Many of us (myself included) add rocks and sand to provide a natural substrate for your tank that also supports the growth of these beneficial bacteria. Sand and rock that have active bacterial or invertebrate life colonizing their surfaces are called live rock and live sand, respectively.

Any rocks or sand in your tank will become ‘live’, eventually. You can give your biological filter a jump start by purchasing and adding live rock, live sand or a bacterial supplement.

What about that plastic filter from my freshwater aquarium, do I need one of those?

You certainly could run a hang-on-back filter or canister filter, as a way of supplementing the filtration capacity of your tank, but generally speaking, as long as you have live rock or a sandy substrate with decent water-flow, you don’t need to buy a power filter–with a couple exceptions and clarifications (see the next point).

Filter sock

If you have a sump, you may want to use a filter sock. It looks just like it sounds.

In the saltwater hobby, there is a specialized piece of equipment, called a protein skimmer. It isn’t a filter, exactly, but it does improve the quality of your water by pulling bad stuff out of the water.

If you can afford it and have the room, you may want to buy one of those. You can learn more about them and see some product reviews here.

For more information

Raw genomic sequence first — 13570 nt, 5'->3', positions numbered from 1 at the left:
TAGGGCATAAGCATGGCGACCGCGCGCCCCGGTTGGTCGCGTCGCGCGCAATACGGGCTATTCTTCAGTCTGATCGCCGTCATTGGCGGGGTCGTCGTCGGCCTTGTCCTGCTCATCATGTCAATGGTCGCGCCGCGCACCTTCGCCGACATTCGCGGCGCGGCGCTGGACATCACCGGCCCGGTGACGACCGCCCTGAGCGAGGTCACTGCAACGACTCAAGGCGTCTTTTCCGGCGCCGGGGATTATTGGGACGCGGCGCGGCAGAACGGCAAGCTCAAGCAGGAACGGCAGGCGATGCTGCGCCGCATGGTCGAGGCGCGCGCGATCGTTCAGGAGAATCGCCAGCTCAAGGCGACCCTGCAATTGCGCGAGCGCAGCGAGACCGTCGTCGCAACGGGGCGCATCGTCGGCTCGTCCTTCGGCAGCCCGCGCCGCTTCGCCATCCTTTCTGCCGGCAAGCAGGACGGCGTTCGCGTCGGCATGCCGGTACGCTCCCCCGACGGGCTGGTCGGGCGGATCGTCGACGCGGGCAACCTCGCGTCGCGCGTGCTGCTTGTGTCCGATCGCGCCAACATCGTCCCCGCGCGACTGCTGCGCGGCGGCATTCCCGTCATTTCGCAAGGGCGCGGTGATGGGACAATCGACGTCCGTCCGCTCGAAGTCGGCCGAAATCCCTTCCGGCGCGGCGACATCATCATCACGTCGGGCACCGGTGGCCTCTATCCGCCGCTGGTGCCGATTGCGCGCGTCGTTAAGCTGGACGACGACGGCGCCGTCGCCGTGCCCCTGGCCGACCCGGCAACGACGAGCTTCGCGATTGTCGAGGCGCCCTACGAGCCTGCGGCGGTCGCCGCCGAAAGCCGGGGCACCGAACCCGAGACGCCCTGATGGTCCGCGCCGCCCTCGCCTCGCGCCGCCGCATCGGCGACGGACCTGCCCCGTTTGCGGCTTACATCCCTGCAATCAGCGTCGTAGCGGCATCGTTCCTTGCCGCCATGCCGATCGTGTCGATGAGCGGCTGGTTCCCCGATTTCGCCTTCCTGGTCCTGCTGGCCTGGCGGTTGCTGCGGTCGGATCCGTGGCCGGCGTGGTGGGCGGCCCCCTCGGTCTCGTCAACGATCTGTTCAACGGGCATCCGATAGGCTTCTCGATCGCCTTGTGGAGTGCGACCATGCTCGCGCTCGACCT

Check out these other helpful articles:

Most important reef tank water parameters

Best reef tank aquarium salt

Protein Skimmer product review

 

 

Comments

  1. Thanks for another informative article. Very timely for me as I’m cycling my first reef tank. Currently have an Ocellaris waiting in quarantine for his new home to be ready.

    Could you comment on your thoughts as to what is a better system of nutrient reduction, algae scrubber, or refugium with macro algae?

  2. I just cycled a tank, and was using the bacterial supplement products you can get at any pet store. They also had a bacterial starter kit, which seemed to me to be the same thing as the supplement product. What is the difference between the two? Concentration?

    Also my lfs guru (Tommy over at atlantic blue aquariums in west palm beach) recommended adding the bacteria supplement a little each day instead of all at once. My tank is now cycled, and I don’t know if it is better to do it this way, but it sounded pretty sensible. Also I jumpstarted the cycling process by adding ammonium chloride(?) to give the bacteria plenty to eat. The lfs gave me the ammonium for free and measured it out, and recommended to add it all at once, which put me at like 2ppm or more.

    Thoughts?

  3. Author

    Hi Dave, thanks for the question. Glad to see you’re taking your time and going through quarantine, that’s fantastic. As far as choosing between an algae scrubber or a refugium with macro, it is a bit of a trade-off between two similar concepts. Both use algae to soak up excess nutrients. I can’t say that I have head-to-head data, but I would expect the scrubber could potentially be a higher capacity exporter, while the refugium is more fun to watch (gives you something else to look at and manage) and also helps add beneficial inverts to your tank. You also can’t beat the simplicity of just adding some macro to your sump or refugium (chaeto, perhaps?) and thinning it out to the compost pile every now and then. I think both are solid choices. Are you leaning towards one for your setup?